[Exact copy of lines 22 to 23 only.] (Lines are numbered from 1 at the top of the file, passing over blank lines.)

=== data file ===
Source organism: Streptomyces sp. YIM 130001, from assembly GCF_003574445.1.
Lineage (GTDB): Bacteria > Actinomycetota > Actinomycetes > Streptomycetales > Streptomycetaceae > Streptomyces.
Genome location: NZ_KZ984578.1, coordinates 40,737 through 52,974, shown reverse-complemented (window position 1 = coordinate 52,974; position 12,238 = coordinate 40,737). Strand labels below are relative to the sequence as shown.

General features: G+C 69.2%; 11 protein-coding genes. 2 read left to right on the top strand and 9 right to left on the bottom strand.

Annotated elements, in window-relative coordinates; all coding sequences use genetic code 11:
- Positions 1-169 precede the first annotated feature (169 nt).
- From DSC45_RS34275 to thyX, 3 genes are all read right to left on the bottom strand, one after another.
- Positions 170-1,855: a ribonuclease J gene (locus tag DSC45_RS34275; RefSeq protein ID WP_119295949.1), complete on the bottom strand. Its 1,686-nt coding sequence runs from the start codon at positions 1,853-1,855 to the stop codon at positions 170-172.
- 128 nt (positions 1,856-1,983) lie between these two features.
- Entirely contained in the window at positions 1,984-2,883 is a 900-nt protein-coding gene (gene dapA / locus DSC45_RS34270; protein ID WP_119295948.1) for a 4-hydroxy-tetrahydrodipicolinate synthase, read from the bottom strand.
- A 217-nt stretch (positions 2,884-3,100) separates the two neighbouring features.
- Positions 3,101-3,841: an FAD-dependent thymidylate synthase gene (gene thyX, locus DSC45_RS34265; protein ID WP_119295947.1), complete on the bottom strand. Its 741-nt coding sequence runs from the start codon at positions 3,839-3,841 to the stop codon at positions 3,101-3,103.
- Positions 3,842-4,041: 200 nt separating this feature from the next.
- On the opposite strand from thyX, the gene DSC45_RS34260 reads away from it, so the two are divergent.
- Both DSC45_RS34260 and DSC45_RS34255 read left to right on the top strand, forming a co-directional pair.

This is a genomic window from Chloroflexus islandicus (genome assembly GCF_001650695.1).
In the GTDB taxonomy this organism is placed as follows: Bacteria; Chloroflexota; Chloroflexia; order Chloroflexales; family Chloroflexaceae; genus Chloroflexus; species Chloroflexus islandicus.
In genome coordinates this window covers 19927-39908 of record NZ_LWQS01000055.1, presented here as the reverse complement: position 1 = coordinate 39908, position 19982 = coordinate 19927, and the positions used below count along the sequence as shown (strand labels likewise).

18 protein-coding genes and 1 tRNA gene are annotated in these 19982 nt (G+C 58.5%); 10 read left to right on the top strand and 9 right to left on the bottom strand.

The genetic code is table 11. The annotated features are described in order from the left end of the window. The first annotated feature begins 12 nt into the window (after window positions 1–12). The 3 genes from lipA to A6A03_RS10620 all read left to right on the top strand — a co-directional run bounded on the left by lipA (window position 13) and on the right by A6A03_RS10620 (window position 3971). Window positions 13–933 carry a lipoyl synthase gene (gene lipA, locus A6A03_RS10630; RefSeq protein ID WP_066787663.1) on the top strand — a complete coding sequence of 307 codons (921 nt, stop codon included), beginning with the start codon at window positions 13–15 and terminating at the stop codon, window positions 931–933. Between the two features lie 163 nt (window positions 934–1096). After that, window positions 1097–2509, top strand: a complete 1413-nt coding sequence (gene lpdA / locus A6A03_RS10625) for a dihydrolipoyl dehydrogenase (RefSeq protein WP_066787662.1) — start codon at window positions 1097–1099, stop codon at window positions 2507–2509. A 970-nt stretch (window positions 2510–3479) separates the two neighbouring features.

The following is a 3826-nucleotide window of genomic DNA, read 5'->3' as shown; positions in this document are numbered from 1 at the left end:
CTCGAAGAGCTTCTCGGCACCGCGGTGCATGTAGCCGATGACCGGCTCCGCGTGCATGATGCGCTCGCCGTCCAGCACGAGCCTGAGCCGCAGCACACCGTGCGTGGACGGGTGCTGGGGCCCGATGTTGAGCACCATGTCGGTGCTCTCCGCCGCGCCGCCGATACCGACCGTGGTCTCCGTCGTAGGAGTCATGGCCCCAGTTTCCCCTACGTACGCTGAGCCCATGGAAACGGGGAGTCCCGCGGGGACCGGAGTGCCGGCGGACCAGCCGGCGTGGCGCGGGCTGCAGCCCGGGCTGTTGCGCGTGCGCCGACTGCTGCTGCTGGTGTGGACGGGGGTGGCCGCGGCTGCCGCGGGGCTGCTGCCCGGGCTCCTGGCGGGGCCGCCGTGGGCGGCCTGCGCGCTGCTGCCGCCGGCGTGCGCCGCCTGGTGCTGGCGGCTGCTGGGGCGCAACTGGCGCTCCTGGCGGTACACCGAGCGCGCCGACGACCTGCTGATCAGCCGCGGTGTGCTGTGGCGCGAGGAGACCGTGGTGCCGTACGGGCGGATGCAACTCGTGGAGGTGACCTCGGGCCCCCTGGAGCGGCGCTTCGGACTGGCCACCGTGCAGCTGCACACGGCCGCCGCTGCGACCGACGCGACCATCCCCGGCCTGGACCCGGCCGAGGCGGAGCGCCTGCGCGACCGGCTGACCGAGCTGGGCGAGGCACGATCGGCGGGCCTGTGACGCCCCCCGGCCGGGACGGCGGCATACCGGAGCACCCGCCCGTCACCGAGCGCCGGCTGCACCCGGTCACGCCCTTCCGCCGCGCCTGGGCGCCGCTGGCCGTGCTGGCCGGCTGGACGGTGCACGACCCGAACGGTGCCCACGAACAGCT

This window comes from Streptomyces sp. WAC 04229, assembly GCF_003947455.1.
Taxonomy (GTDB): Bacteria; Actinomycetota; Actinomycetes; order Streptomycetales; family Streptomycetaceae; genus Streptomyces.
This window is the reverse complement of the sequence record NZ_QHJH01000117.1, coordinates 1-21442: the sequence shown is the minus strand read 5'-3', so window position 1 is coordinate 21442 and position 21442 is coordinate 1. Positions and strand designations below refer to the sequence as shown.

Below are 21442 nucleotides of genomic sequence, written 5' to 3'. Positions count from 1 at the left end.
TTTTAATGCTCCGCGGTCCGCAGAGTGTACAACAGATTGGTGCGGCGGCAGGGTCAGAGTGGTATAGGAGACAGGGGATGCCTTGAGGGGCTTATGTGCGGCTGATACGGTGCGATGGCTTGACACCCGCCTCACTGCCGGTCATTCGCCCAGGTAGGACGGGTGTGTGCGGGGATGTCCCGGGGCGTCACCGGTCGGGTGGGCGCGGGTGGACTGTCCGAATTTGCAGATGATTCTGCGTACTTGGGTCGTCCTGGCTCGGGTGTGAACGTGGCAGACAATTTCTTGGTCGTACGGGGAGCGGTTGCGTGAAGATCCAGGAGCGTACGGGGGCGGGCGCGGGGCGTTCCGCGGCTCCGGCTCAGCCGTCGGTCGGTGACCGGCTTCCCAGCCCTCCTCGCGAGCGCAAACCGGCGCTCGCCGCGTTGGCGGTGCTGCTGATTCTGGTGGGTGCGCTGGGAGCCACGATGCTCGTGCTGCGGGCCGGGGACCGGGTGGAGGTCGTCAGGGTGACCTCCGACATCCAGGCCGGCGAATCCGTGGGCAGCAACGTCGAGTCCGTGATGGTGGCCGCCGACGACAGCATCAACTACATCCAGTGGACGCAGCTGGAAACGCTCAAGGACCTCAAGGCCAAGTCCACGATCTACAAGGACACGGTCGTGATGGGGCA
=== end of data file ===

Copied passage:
CTCGAAGAGCTTCTCGGCACCGCGGTGCATGTAGCCGATGACCGGCTCCGCGTGCATGATGCGCTCGCCGTCCAGCACGAGCCTGAGCCGCAGCACACCGTGCGTGGACGGGTGCTGGGGCCCGATGTTGAGCACCATGTCGGTGCTCTCCGCCGCGCCGCCGATACCGACCGTGGTCTCCGTCGTAGGAGTCATGGCCCCAGTTTCCCCTACGTACGCTGAGCCCATGGAAACGGGGAGTCCCGCGGGGACCGGAGTGCCGGCGGACCAGCCGGCGTGGCGCGGGCTGCAGCCCGGGCTGTTGCGCGTGCGCCGACTGCTGCTGCTGGTGTGGACGGGGGTGGCCGCGGCTGCCGCGGGGCTGCTGCCCGGGCTCCTGGCGGGGCCGCCGTGGGCGGCCTGCGCGCTGCTGCCGCCGGCGTGCGCCGCCTGGTGCTGGCGGCTGCTGGGGCGCAACTGGCGCTCCTGGCGGTACACCGAGCGCGCCGACGACCTGCTGATCAGCCGCGGTGTGCTGTGGCGCGAGGAGACCGTGGTGCCGTACGGGCGGATGCAACTCGTGGAGGTGACCTCGGGCCCCCTGGAGCGGCGCTTCGGACTGGCCACCGTGCAGCTGCACACGGCCGCCGCTGCGACCGACGCGACCATCCCCGGCCTGGACCCGGCCGAGGCGGAGCGCCTGCGCGACCGGCTGACCGAGCTGGGCGAGGCACGATCGGCGGGCCTGTGACGCCCCCCGGCCGGGACGGCGGCATACCGGAGCACCCGCCCGTCACCGAGCGCCGGCTGCACCCGGTCACGCCCTTCCGCCGCGCCTGGGCGCCGCTGGCCGTGCTGGCCGGCTGGACGGTGCACGACCCGAACGGTGCCCACGAACAGCT

This window comes from Streptomyces sp. WAC 04229, assembly GCF_003947455.1.